Presentation #401.02 in the session Plenary 6.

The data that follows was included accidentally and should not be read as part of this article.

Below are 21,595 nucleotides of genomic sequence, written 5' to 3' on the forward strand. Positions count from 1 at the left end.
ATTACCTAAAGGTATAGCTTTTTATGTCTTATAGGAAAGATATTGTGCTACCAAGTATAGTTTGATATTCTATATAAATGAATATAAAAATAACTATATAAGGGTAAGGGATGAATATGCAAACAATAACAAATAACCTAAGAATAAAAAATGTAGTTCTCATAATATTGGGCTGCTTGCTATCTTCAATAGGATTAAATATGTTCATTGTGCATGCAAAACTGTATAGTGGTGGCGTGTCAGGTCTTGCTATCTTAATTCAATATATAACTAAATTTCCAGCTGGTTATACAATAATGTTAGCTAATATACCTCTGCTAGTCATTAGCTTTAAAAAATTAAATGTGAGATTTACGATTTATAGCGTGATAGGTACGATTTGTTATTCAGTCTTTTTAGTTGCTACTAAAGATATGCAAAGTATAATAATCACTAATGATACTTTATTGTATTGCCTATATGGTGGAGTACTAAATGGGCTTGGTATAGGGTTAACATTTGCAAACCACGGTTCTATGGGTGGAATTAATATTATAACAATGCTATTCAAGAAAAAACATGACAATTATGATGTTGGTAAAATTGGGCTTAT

Multi-planet systems offer insight into a host star’s influence on its planets’ atmospheres. K2-3 is an M0 star (effective temperature of 3880 K) orbited by three small transiting planets, K2-3b, c, and d (2.0, 1.6, and 1.4 Earth radii, respectively). We combine stellar spectral information with self-consistently derived stellar and planetary properties to investigate the K2-3 system. We measure the UV flux of K2-3 with HST/COS and place an upper limit on its X-ray flux with XMM-Newton. We use empirical scaling techniques and a differential emission measure to fill in gaps in the high energy spectrum. We constrain the K2-3 system properties by simultaneously fitting transit photometry, radial velocity, and spectral energy density information. The radii of all three planets are constrained to 2% and the masses of the inner two planets, K2-3b and c, to 10%, while the outermost planet, K2-3d, is not detected in the RV measurements. K2-3b and c are enhanced in volatiles and consistent with sub-Neptune-like compositions, while K2-3d is likely terrestrial due to its small radius. The compositions of sub-Neptune planets are highly degenerate, and indeed we find that the radii and masses of K2-3b and c allow for solar composition envelopes making up 0.30% and 0.05% of their masses, respectively, as well as water steam atmospheres making up for 50% and 13% of their masses. However, the solar composition scenarios are unlikely given the high energy output of K2-3; the timescale for atmospheric escape (1-2 Gyr) is short compared to the estimated age of the system (3-12 Gyr). Additionally, assuming that K2-3d is terrestrial, we find that the architecture of the K2-3 planets is inconsistent with photoevaporation as the sole mechanism for sculpting their atmospheres. Rather we must invoke more stochastic processes such as gas-depleted planet formation or giant impacts to account for the observed system architecture. Finally, we present model transmission spectra that include photochemical reactions and disequilibrium chemistry for a range of atmospheric cases: for K2-3 b and c we model the aforementioned solar composition and steam atmosphere cases, while for K2-3d we model early Venus, modern Venus, and modern Earth cases. Discriminating between these atmospheric cases will require spectral information about the atmospheres of the K2-3 planets, something that is achievable with current observatories. This work serves as a template for future investigations into the atmospheres of small exoplanets in multi-planet systems in the context of their host stars.